Online education provides a convenient and cost effective means to support the training and maturation of systems engineers at a time when the nation is in need of top notch systems engineering talent. To serve this need, 19 domestic universities have developed and currently offer 20 online graduate programs in systems engineering to remote students, and yet these programs were virtually nonexistent a decade ago.
Compared to traditional education that is based on extensive research and experience, remote online education is only in the early stages of experience, development and understanding. As a result, there is a lack of rigorous research on the effectiveness of online pedagogy and instructors are having to rely on personal experience and beliefs rather than rigorous research and proven theory to select their pedagogical approach in the new format. However, instructors are also faced with more choices given the varieties of ways that pedagogy can be applied in the online classroom. As a result, the numbers of factors that impact student learning are compounded in the new environment.
This research introduces a framework that can be used to assess remote online systems engineering education. The framework is used to investigate the impact of selected online pedagogy on student satisfaction and perceived learning in the context of a naturalistic setting (many uncontrollable factors and confounding variables). Results from student surveys and online course reviews are used to test for and show that statistically supported relationships exists between online pedagogy and the student's: (a) satisfaction with the course and instructor, and (b) perceived learning of systems engineering competencies. Findings also indicate that, of the pedagogies investigated, discussion pedagogy types have the strongest influence on student satisfaction with the instructor and course; and although the findings are not conclusive, the findings indicate that the pedagogy types that have the greatest influence on student perceived learning of systems engineering competencies may depend on the experience level of the student body. The outcome of the research process supports the usefulness of the proposed framework in assessing the effectiveness of remote online systems engineering education.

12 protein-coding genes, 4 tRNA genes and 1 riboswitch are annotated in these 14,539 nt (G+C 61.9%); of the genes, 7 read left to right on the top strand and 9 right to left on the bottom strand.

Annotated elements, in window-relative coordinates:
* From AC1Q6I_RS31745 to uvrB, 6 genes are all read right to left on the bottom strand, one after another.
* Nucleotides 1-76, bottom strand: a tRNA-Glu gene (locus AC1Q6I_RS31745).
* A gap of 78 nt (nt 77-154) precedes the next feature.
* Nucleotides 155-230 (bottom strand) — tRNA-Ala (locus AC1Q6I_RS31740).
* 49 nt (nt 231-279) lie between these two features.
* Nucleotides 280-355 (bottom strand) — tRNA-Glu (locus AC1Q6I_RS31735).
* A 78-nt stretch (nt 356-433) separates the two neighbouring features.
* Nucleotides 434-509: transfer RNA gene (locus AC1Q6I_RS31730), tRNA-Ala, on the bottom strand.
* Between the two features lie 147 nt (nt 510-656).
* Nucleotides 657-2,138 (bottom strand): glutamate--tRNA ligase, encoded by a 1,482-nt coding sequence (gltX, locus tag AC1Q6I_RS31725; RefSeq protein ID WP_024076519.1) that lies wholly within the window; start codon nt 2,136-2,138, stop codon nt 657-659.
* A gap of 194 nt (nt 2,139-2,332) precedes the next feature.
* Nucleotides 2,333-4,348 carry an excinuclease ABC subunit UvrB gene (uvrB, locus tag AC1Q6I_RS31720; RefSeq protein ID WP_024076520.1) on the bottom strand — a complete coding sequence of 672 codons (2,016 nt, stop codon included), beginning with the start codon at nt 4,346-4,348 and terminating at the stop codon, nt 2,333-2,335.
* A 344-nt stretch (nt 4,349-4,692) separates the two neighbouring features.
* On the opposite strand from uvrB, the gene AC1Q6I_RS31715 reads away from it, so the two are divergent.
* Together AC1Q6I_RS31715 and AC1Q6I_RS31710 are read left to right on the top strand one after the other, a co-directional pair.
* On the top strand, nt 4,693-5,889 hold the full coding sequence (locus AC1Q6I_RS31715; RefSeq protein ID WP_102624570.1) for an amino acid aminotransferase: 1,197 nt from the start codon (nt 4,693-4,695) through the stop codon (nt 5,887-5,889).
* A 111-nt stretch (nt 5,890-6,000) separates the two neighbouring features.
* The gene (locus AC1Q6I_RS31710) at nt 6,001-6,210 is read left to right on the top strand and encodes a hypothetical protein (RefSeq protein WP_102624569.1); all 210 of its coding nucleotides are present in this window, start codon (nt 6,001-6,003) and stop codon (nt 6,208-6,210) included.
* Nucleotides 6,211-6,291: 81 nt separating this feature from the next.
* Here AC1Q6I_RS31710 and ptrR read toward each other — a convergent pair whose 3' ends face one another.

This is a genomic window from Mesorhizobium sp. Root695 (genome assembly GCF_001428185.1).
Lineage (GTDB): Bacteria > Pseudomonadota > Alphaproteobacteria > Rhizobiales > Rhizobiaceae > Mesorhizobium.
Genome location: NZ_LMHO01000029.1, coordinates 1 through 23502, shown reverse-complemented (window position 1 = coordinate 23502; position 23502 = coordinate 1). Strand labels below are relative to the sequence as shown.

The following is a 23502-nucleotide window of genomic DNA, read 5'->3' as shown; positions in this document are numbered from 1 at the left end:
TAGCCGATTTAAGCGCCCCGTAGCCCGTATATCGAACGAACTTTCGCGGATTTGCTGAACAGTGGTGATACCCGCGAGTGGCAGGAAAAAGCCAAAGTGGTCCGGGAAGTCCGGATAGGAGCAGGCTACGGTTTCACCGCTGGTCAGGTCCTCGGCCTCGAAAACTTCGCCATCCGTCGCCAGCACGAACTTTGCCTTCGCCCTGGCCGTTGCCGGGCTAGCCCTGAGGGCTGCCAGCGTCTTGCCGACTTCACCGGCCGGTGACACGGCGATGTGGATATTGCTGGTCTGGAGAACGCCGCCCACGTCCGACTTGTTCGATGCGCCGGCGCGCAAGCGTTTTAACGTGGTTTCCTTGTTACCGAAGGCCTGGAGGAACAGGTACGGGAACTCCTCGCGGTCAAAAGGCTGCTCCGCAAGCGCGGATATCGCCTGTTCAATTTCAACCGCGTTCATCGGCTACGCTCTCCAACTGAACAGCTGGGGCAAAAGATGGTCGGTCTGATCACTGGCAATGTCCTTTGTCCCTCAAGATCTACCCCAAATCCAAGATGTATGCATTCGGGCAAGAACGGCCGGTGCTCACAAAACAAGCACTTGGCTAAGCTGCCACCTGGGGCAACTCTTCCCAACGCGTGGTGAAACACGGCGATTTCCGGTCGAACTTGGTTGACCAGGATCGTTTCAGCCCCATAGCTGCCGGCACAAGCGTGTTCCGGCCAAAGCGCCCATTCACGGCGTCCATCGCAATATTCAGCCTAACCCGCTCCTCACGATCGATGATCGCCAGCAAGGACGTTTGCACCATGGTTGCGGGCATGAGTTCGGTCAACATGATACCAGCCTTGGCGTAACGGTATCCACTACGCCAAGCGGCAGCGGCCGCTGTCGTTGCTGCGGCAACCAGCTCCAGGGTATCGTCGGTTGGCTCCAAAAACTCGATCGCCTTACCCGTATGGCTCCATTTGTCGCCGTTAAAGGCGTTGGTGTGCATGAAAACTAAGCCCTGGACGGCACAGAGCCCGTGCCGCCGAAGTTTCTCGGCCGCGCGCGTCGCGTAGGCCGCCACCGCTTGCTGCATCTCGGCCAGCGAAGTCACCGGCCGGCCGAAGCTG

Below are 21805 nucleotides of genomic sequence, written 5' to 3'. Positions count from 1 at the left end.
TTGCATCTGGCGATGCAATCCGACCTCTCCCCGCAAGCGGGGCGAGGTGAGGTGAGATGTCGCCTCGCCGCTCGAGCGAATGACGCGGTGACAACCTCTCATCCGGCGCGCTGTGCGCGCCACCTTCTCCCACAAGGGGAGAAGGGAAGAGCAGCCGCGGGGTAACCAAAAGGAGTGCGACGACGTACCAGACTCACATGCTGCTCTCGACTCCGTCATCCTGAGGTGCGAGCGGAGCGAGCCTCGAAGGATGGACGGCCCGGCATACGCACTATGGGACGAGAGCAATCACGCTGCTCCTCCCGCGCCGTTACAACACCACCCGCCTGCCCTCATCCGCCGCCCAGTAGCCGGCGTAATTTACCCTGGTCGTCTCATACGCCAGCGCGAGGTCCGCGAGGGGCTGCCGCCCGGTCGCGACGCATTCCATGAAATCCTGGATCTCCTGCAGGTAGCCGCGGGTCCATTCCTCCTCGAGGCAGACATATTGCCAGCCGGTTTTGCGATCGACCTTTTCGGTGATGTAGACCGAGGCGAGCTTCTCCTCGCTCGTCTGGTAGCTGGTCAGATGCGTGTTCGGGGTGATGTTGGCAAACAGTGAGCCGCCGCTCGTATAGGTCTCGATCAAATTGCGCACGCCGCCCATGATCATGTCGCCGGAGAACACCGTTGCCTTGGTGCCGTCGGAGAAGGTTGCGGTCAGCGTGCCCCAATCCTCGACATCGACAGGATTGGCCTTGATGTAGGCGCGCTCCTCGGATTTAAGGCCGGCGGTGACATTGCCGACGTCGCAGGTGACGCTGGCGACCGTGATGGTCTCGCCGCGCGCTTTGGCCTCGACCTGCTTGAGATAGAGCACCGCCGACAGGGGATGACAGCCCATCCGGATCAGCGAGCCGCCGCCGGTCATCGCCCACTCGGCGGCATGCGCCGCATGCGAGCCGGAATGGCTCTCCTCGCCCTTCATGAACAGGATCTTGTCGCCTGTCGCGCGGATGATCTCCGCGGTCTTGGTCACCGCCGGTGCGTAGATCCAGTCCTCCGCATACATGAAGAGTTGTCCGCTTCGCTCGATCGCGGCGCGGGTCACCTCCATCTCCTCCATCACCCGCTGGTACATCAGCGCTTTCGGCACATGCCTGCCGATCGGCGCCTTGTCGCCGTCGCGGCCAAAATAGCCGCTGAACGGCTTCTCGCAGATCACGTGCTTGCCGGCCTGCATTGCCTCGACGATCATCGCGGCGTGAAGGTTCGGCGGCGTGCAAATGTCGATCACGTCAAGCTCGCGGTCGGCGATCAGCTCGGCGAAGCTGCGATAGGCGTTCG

|Commitee:||Farr, John, Ryan, Kevin, Sauser, Brian|
|School:||Stevens Institute of Technology|
|Department:||School of Systems and Enterprises|
|School Location:||United States -- New Jersey|
|Source:||DAI-B 72/10, Dissertation Abstracts International|
|Subjects:||Pedagogy, Higher education, Systems science|
|Keywords:||Competency model, Engineering education, Online education, Online pedagogy, Robust design, Student perceived learning, Systems engineering|
Copyright in each Dissertation and Thesis is retained by the author. All Rights Reserved
The supplemental file or files you are about to download were provided to ProQuest by the author as part of a
dissertation or thesis. The supplemental files are provided "AS IS" without warranty. ProQuest is not responsible for the
content, format or impact on the supplemental file(s) on our system. in some cases, the file type may be unknown or
may be a .exe file. We recommend caution as you open such files.
Copyright of the original materials contained in the supplemental file is retained by the author and your access to the
supplemental files is subject to the ProQuest Terms and Conditions of use.
Depending on the size of the file(s) you are downloading, the system may take some time to download them. Please be